Stephen Craig Paddock was a retired accountant who lived on a desert golf course in Mesquite Nevada, with no known history of violence, until he shot dead 58 people in a hail of gunfire from his Las Vegas hotel window.
Paddock's family was in shock after the 64-year-old sowed terror on the Vegas strip in the worst mass shooting in recent US history, which the Islamic State group early Monday claimed was carried out by one of its "soldiers."
Paddock was found dead, apparently of a self-inflicted gunshot wound, when a police SWAT team burst in to his room on the 32nd floor of the Mandalay Hotel.
The gunman, who photographs showed as greying with a trimmed beard and moustache, was a former accountant and a licensed pilot with no criminal record, according to ABC News.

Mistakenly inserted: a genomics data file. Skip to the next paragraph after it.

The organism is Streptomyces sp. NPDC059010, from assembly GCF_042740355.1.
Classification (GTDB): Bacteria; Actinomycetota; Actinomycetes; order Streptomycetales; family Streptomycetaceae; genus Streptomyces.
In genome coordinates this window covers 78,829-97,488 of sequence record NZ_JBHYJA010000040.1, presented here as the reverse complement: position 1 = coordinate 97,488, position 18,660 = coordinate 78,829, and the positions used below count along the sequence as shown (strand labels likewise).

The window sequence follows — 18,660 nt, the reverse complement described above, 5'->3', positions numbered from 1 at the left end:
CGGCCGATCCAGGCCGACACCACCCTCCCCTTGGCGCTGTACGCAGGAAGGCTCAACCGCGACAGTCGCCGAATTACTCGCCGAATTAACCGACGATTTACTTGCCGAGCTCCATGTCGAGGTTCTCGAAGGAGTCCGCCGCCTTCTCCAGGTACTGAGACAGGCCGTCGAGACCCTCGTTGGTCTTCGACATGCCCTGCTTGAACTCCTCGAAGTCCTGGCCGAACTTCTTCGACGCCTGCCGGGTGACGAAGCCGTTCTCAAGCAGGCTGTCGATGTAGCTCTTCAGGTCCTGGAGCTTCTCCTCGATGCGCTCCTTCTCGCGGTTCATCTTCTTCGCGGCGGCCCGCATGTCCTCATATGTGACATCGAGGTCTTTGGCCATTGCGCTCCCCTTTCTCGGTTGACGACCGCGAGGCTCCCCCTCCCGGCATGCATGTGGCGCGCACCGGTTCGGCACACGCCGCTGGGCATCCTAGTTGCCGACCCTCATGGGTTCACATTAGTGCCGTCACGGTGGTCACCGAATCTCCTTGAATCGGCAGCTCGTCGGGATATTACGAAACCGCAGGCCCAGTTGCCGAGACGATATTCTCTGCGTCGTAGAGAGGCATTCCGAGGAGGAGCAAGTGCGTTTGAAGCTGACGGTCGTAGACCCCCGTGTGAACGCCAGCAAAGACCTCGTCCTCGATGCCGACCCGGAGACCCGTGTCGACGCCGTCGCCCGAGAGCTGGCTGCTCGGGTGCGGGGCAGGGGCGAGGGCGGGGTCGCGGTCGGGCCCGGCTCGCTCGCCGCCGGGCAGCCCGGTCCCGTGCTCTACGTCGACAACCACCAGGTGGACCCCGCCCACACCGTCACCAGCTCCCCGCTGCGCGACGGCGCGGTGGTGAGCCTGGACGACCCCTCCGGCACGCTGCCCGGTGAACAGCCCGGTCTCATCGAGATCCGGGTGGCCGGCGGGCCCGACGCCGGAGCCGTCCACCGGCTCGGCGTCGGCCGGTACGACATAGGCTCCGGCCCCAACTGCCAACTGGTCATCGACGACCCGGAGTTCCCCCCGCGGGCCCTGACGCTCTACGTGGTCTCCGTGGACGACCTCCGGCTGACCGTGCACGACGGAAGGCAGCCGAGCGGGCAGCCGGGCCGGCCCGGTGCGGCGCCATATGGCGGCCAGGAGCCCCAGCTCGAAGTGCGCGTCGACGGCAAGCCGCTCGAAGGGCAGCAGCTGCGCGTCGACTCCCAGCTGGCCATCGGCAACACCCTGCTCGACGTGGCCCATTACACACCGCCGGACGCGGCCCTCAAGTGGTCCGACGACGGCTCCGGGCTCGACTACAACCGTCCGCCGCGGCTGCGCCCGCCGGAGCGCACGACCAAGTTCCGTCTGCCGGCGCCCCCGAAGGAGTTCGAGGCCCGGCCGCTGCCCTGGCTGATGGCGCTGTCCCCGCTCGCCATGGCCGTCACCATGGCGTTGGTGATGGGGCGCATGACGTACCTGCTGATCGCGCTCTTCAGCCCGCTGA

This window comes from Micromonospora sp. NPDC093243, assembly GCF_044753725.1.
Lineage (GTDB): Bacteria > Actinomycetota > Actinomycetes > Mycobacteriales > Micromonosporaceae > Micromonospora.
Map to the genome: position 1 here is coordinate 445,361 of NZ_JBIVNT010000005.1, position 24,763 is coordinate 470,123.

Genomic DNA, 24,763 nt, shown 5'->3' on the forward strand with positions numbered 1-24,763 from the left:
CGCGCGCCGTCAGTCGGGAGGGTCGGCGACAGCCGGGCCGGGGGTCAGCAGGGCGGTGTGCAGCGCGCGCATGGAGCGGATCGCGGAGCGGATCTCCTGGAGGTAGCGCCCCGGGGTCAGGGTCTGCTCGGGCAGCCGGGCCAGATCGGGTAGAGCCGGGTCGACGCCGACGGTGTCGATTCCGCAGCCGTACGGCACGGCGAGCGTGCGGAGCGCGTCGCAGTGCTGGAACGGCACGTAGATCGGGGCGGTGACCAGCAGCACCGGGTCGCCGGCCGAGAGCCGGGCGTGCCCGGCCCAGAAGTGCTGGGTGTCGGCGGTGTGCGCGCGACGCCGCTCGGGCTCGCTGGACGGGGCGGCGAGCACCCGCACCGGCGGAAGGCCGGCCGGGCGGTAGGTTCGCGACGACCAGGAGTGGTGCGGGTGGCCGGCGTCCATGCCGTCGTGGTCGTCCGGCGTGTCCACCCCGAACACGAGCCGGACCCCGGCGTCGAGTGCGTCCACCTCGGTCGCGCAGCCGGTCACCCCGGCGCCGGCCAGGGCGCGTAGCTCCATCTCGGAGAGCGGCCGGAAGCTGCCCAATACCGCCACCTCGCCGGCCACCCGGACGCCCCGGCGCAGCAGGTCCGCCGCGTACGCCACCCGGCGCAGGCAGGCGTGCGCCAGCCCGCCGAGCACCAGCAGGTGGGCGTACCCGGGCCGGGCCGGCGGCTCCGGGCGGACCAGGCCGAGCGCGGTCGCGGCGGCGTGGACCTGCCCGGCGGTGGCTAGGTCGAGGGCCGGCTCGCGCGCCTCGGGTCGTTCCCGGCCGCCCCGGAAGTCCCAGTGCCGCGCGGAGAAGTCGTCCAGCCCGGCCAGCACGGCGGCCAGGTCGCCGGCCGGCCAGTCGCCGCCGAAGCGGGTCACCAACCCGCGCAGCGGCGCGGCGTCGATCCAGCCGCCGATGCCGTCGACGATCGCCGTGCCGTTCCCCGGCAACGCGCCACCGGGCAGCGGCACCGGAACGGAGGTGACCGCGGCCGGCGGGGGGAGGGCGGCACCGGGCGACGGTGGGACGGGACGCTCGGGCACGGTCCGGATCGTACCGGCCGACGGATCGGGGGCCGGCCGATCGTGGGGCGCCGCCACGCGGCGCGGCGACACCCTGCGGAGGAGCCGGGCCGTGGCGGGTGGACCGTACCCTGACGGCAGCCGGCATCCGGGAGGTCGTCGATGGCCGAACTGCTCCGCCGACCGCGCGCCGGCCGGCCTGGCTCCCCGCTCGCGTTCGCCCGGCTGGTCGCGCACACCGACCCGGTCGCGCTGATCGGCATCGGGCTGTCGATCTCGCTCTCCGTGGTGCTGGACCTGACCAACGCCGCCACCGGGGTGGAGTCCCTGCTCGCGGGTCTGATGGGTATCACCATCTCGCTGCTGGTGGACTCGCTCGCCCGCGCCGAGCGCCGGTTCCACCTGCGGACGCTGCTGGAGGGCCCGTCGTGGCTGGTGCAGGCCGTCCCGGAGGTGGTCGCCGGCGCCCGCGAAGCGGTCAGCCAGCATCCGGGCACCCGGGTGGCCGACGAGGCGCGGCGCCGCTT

At least eight weapons, including a number of long rifles, were recovered in his hotel room.
Security officials earlier said Paddock appeared to have been working alone, and his brother told US media he had no known religious affiliation.
"Nothing. No religious affiliation, no political affiliation, he just hung out," Eric Paddock told CBS.
The 55-year-old Paddock, who lives in Orlando Florida, told media the family was shocked by the shooting.
"It's like an asteroid just fell on top of our family," he told the Las Vegas Review-Journal. "We have no idea how this happened."
Stephen Paddock also had a hunting license for Alaska, where hunting for big game like elk and bear is popular.
According to publicly available information, he resided in a new golf course development carved into the desert just outside Mesquite, Nevada on the border with Arizona.